WOOLEY v. HOFFMAZN-LA ROCHE INC.
99 N.J. 284, 491 A.2d 1257 (1995)
WILENTZ, C.L The issue before us is whether certain terms in a company's employment manual may contractually bind the company. We hold that absent a clear and prominent disclaimer, an implied promise contained in an employment manual that an employee will be fired only for cause may be enforceable against an employer even when the employment is for an indefinite term and would otherwise be terminable at will.
Plaintiff, Richard Woolley, was hired by defendant, Hoffmann-La Roche, Inc., in October 1969, as an Engineering Section Head in defendant's Central Engineering Department at Nutley. There was no written employment contract between plaintiff and defendant. Plaintiff began work in mid-November 1969. Some time in December, plaintiff received and read the personal manual on which his claims are bas
In 1976, plaintiff was promoted, and in January 1977 he was promoted again, this latter time to Group Leader for the Civil Engineering, the Piping Design, the Plant Layout, and the Standards and Systems Sections. In March 1978, plaintiff was directed to write a report to his supervisors about piping problems in one of defendant's buildings in Nutley. This report was written and submitted to plaintiff's immediate supervisor on April 5, 1978. On May 3, 1978, stating that the General Manager of defendant's Corporate Engineering Department had lost confidence ' in him, plaintiff's supervisors requested his resignation. Following this, by letter dated May 22, 1978, plaintiff was formally asked for his resignation, to be effective July 15, 1978.
Plaintiff refused to resign. Two weeks later defendant again requested plaintiff's resignation, and told him he would be fired if he did not resign. Plaintiff again declined, and he was fired in July.
Plaintiff filed a complaint alleging breach of contract, intentional infliction of emotional distress, and defamation, but subsequently consented to dismissal of the latter two claims. The gist of plaintiff's breach of contract claim is that the express and implied promises in defendant's employment manual created a contract under which he could not be fired at will, for cause, and then only after procedures outlined in the manual were followed Plaintiff contends that he was not dismissed for cause, and that his firing was a breach of contract.
Defendant's motion for summary judgment was granted by the trial court which held that the employment manual was not contractually binding defendant, thus allowing defendant to terminate plaintiff's employment at will. The Appellate Division affirmed. We granted certification. 91 N.Y. 548, 453 A2d 865 (1982)
In order for an offer in the form of a promise to become enforceable it must be accepted. Acceptance will depend on what the promisor bargained for: he may have bargained for a return promise that, if given, would result in a bilateral contract, both promises becoming enforceable. Or he may have bargained for some action or non-action that, if given or withheld, would render his promise enforceable as a unilateral contract. In most of the cases involving an employer's personnel policy manual, the document is prepared without any negotiations and is voluntarily distributed to the work force by the employer, It seeks no return promise from the employees. It is reasonable to interpret it as seeking continued work from the employees, who, in most cases, are free to quit since they are almost always employees at not simply in the sense that the employer can fire them without in the sense that they can quit without breaching any obligation. Thus analyzed, the manual is an offer that seeks the formation of a unilateral contract – the employees' bargained-for action needed to make the offer binding being their continued work when they have no obligation to continue.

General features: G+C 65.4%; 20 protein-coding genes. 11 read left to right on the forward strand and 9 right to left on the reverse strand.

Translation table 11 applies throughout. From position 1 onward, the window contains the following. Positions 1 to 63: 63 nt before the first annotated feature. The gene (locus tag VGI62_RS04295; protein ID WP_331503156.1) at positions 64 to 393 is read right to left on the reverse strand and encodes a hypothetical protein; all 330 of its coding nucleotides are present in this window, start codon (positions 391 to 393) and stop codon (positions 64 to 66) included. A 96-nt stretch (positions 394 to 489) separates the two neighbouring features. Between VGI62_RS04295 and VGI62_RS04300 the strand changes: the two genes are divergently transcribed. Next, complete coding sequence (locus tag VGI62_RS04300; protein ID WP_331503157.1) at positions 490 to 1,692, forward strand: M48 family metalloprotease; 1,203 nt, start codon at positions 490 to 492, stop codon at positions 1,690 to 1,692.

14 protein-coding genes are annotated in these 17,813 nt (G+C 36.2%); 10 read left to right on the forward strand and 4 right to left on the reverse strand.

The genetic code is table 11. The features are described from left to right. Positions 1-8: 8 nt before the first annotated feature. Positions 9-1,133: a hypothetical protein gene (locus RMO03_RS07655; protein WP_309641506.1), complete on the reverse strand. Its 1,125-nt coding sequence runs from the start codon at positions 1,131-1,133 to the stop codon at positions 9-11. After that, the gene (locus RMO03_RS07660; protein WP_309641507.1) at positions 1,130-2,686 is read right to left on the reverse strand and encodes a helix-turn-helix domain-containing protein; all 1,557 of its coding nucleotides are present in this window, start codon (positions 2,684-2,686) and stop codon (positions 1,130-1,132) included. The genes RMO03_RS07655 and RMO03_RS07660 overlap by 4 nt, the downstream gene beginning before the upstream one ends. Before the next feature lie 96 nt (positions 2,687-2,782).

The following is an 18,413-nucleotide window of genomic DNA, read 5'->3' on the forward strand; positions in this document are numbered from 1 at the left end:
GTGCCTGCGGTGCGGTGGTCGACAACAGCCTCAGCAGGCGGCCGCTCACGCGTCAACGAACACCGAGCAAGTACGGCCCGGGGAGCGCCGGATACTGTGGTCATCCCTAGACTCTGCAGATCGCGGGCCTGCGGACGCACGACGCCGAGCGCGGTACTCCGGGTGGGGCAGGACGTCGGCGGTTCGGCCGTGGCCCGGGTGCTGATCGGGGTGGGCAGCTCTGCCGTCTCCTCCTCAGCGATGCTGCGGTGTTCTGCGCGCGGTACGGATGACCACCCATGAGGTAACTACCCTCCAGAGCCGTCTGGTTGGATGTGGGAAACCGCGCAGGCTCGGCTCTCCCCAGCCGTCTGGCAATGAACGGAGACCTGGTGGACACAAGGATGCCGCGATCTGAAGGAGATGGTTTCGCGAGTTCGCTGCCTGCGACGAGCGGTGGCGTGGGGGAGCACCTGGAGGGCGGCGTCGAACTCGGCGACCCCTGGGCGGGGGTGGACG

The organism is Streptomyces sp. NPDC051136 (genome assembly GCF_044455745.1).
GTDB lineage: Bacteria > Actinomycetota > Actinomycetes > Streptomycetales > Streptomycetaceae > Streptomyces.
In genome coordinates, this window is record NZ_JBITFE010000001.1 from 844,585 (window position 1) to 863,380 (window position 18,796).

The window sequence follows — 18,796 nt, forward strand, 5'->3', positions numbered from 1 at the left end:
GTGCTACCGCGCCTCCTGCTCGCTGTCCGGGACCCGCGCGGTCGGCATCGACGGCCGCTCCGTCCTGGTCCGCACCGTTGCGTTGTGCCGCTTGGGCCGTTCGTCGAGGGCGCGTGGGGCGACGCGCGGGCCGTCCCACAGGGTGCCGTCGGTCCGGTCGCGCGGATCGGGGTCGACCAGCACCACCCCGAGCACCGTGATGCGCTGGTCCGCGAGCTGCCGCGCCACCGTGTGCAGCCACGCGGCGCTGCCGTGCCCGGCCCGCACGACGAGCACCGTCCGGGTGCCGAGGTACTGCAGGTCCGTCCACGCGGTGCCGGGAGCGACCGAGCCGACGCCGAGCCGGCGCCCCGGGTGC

The unilateral contract analysis is perfectly adequate for that employee who was aware of the manual and who continued to work intending tha continuation to be the action in exchange for the employer's promise; it is even more helpful in support of that conclusion if, but for the employee policy manual, the employee would have quit. See generally M. Petit, Modern Unilateral Contracts, 63 B.UL.Rev. 551 (1983) (judicial use of unilateral contract analysis in employment cases is widespread)
All that this opinion requires of an employer is that it be fair. It would unfair to allow an employer to distribute a policy manual that makes the workforce believe that certain promises have been made and then to allow the employer to renege on those promises. What is sought here is basic honesty: if the employer, for whatever reason, does not want the manual to be capable of being construed by the court as a binding contract, there are simple was to attain that goal. All that need be done is the inclusion in a very prominent position of an appropriate statement that there is no promise of any kind by the employer contained in the manual; that regardless of what the manual says or provides, the employer promises nothing and remains free to change wages and all other working conditions without having to consult anyone and without anyone’s agreement, and that the employer continues to have the absolute power to fire anyone with or without good cause.
Reversed and remanded for trial.